Raspberry, Apricot, and Ginger Truffles

It's truffle time!

This is the second post in a series of Healthy Truffles, in which I'm reinventing the classic indulgent treat using whole food, vegan-friendly ingredients. In case you missed them, check out my Fig, Pistachio, and Lemon Truffles from a couple months ago.

And now here's Chapter 2: Raspberry, Apricot, and Ginger Truffles. These are zippy, bright, colorful, and so pretty.


Ssshhh, don't tell anyone, but these truffles are really a protein bar in disguise.

They're deliciously sweet and indulgent and sticky, but are made of fruit and nuts. It's like truffle magic. The only ingredients in the filling are dried apricots, cashews, freeze-dried raspberries, a little crystallized ginger, and the tiniest bit of honey or maple syrup.


Make the filling in the food processor and form it into little balls. Then dip them into chocolate, garnish with some powdered freeze-dried raspberries, and you have a beautiful, shareable, gift-friendly dessert. (Or, let's be honest, snack. Or breakfast... no judgement here).

They're way faster to make than traditional truffles too. The only hard part is trying not to eat all the chocolate before you have a chance to coat the truffles.


These truffles pack a surprisingly powerful flavor punch. The apricots and raspberries are bright and fruity, while the ginger adds a subtle zing. Cashews give them body (and protein!), and a delicate nuttiness that I love.

Then, of course, there's the chocolate. You can use whatever you wish; I prefer one on the darker side to add depth and not much sweetness. It's so fun to roll the cute little balls in the molten chocolate.


These truffles would make such a lovely item on a fruit plate for dessert. They would be great alongside fresh raspberries, fresh apricots, and maple-roasted cashews. They would be equally great alongside an assortment of dried fruit and nuts, or even with a bit of raspberry sorbet. I love serving dessert platters that allow everyone to nibble as they wish.


These would be a great gift too. Homemade truffles?? The recipient would adore you forever. Plus, it's always nice to gift something nourishing that's good for the body as well as the soul.

With these, your brain will think you're indulging in a truffle, while your body will think it just got fueled with a Lara Bar. I'm telling you, serious truffle magic. And look at those colors! How could these not make you unbelievably happy?


Please share your creation so I can see how you've interpreted the concept! Tag "The Rogue Brussel Sprout" on Facebook or hashtag #theroguebrusselsprout on Instagram.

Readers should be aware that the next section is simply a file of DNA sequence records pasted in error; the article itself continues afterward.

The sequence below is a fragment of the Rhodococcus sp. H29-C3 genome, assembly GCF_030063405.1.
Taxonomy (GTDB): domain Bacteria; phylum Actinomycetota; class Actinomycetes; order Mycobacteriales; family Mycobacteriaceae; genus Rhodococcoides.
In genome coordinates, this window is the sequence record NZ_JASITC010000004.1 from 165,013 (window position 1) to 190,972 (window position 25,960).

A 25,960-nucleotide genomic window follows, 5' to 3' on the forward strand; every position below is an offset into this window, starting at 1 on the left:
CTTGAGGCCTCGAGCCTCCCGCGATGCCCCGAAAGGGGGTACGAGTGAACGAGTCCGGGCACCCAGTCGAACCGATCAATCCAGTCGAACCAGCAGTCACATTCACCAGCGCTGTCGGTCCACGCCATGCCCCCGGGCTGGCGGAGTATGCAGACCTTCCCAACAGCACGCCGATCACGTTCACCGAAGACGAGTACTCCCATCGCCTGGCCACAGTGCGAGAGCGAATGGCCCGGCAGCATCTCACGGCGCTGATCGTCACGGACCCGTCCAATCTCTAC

While we're on the theme of reinvented desserts, don't forget the cheesecake! Take a look at these adorable Superfood+Vegan Unicorn Cheesecake Bites.

Thoughts About Ingredients
(These are all just suggestions, since rogue is more fun than recipe)

For the filling:
  • 2 c dried apricots. Make sure they're unsweetened; Trader Joe's has some nice ones that have a beautiful, bright orange color.
  • 1 c raw cashews
  • 10-12 cubes crystallized ginger. Or about 0.25 c worth; I always get it from the bulk food bins at our local Co-Op. Fresh ginger would work too, but if you go that route you'll want to increase the amount of apricots to ensure you have enough stickiness to keep the filling together.
  • 1 tbsp honey. Or use maple syrup if you're fully plant-based, but I love the flavor of the honey here.
  • 0.5 c. freeze-dried raspberries. Most specialty food stores and health food stores will have these, as will Trader Joe's. They're a super flavor weapon.
For the coating:
  • 1 c chocolate chips. Choose something that will melt nicely, i.e. with as few additives as possible. I prefer dark, since the apricots are quite sweet. Go dairy-free if that's how you roll.
  • 1-3 tsp of coconut oil. More oil will yield a softer shell (more ganache-like), while less oil will yield a hard shell, so choose what you like. I prefer a softer shell so that it doesn't crack and break when I bite into it.
  • Additional freeze-dried raspberries for garnish. Optional but so pretty; just powder them up a bit.
Thoughts About Method
(These are all just suggestions, be creative and make it yours) 

  1. In a food processor, combine apricots, cashews, crystallized ginger, and honey (or maple syrup). Process for a couple minutes until the mixture clumps into a sticky ball.
  2. Add the freeze-dried raspberries and pulse for just a couple seconds. I like to leave them for the end in order to maintain some recognizable raspberry bits.
  3. Scoop out the mixture by the tablespoon and roll it to create balls, washing your hands as necessary throughout.
  4. Wash all the sticky filling off your hands and give each ball one more roll with clean hands. Doing this gives them a smoother surface, which will make your chocolate look neater.
  5. Put the balls of filling into the fridge for ten minutes while you prep the coating.
  6. Over a double-boiler, slowly melt the chocolate and coconut oil. Melt and stir until you have a smooth, shiny mixture, then remove it from the heat.
  7. One at a time, dunk each truffle into the chocolate. Use two forks to roll it around until fully covered; then use the forks to lift it out and let the excess chocolate drain off. Set on a cooling rack or a piece of wax paper to harden.
  8. Before the chocolate is set, sprinkle the top of each truffle with some additional powder of the freeze-dried raspberries.
  9. Allow the chocolate to harden completely while at room temperature; this ensures a shiny finish.
  10. Store the finished truffles in the fridge to keep the chocolate hard.
  11. Indulge!!

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